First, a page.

Book Review: ‘The Age of AI: And Our Human Future’

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Published February 13, 2022
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The Montclarion
"The Age of AI: And Our Human Future" is a deep dive into the hypothetical implications of a future dominated by nonhuman intelligence. Amrit Parmar | The Montclarion

From ensemble cast of authors former Secretary of State Henry Kissinger, former Google CEO Eric Schmidt and MIT’s Daniel Huttenlocher comes “The Age of AI: And Our Human Future,” an exploration of how artificial intelligence (AI) is already changing our world and how it may someday change the very nature of the human condition.

AI will affect everything from the way we make scientific discoveries to the way warfare is conducted, the authors predict. It has already surpassed the world’s greatest chess players, and it won’t be long before AI algorithms are the safest drivers on the road, the sharpest medical diagnosticians or the most prolific artists and writers.

But, uncontrolled, AI also poses nightmarish dangers to society: producing hyper-realistic fake speeches or videos of events that never happened, AI-driven warfare spilling over into the civilian sphere, or, most disturbingly, a future where the most significant decisions about the fate of the world are not made by humans.

While I had some familiarity with the subject of AI, I was excited to develop a well-rounded understanding of it from this title.

“The Age of AI: And Our Human Future” is dense with explanations, predictions, opinions and fears about AI, and is also encased in difficult and, at times, repetitive language. It lays out rough outlines for national and global committees that should determine AI’s uses and limitations across industry, academia and governments, in what feels like a stream of consciousness narrative.

Because this book is based on actual conversations between the authors, it felt at times as if I were being hit with the conclusions of many hours of thought without the time to reason through it all myself and keep pace.

But the abstruse wording and repetitive statements weren’t the biggest obstacles to getting through this book. Instead, it was the deeply thought-provoking points made by the authors that regularly sent me spiraling into reflection. The authors did succeed in what was perhaps their primary objective: to instill in the reader a sense of the significance of AI and the need for discourse about it.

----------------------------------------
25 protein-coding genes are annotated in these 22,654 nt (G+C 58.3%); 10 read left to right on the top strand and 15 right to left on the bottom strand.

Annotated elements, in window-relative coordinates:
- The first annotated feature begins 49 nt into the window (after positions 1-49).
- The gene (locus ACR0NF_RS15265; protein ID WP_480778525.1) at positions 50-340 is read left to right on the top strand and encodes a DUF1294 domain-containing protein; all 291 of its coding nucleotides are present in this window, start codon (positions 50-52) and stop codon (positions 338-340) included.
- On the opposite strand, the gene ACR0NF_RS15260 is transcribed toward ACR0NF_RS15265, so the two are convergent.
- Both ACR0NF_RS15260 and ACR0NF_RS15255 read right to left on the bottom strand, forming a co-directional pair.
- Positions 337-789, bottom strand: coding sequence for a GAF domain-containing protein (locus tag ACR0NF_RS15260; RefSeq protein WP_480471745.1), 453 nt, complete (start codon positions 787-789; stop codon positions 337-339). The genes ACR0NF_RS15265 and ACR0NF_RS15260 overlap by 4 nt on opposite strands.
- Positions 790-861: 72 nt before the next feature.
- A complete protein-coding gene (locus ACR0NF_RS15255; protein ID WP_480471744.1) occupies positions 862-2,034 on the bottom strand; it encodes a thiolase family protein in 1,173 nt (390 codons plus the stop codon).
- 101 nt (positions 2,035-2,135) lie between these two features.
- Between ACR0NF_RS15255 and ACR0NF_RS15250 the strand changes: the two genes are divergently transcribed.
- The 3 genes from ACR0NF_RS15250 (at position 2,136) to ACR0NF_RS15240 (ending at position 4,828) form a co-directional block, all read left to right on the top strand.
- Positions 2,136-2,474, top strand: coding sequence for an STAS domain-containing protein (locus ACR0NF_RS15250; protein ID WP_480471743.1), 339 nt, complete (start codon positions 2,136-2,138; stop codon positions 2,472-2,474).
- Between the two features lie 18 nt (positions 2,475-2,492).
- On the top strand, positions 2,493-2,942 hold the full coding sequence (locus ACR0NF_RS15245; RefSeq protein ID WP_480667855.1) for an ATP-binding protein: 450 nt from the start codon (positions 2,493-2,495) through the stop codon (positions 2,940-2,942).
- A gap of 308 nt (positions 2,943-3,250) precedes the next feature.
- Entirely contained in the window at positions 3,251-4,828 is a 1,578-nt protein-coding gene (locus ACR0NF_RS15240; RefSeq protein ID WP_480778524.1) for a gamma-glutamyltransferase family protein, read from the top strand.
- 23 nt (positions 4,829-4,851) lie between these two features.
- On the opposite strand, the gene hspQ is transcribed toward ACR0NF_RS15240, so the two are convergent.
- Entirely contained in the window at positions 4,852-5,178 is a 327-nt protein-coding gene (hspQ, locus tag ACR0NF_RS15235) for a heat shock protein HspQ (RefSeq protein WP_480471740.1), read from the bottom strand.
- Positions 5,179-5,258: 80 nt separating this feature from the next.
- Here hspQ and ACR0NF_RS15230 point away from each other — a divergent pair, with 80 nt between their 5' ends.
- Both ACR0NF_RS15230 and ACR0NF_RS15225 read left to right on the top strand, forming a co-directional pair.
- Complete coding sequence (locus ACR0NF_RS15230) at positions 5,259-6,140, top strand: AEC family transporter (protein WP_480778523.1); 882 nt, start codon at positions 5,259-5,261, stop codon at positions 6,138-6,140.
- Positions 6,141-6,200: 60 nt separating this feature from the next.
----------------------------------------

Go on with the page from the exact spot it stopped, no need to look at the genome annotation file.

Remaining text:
This book ambitiously attempts to walk the reader through as comprehensive a summary of AI as can be fit in 143 pages. This book has convinced me that AI will span far beyond the domain of science and technology, infiltrating every aspect of society and changing nearly everything about the way we live our lives.

Although I expected to come away from the reading somewhat satisfied on the subject, I was left asking more questions than I could find answers for in these pages. Though it was my first book on the subject, it will certainly not be the last.

This book may not be the singular text about artificial intelligence that I was hoping for, but it’s worth reading nonetheless. It’s a guidebook for the kind of considerations we should be having about AI: how it will impact the economy, law, warfare, diplomacy and what it will mean to be human in a world dominated by nonhuman intelligence.

At its core, this book is meant to start a conversation — perhaps what will soon be “the” conversation. As a new, AI-driven epoch of human existence looms on the horizon, this is a subject everyone needs to take the time to familiarize themselves with — the sooner, the better. To that end, one need not look further than “The Age of AI: And Our Human Future” to do just that.

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